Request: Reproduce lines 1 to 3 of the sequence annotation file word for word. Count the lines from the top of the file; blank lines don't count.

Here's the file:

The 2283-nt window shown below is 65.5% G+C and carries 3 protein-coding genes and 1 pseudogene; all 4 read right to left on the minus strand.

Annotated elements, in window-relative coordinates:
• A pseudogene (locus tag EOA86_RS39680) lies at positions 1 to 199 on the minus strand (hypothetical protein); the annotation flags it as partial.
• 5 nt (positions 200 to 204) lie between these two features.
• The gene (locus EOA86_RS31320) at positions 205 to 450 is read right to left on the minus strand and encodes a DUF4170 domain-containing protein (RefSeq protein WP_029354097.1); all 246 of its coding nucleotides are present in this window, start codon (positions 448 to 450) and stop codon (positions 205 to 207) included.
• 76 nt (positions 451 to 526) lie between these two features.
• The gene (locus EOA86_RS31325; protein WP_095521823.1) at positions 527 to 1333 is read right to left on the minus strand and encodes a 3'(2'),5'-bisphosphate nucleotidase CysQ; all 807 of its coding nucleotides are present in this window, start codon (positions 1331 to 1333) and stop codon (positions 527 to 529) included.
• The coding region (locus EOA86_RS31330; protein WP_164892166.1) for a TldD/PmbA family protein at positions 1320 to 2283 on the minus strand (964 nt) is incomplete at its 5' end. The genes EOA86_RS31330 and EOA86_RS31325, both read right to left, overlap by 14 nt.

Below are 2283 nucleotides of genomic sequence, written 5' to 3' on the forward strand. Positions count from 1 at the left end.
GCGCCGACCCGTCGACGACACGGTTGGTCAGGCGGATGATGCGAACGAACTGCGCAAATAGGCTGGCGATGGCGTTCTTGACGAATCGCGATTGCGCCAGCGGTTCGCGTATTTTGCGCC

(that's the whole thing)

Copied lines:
The 2283-nt window shown below is 65.5% G+C and carries 3 protein-coding genes and 1 pseudogene; all 4 read right to left on the minus strand.

Annotated elements, in window-relative coordinates:
• A pseudogene (locus tag EOA86_RS39680) lies at positions 1 to 199 on the minus strand (hypothetical protein); the annotation flags it as partial.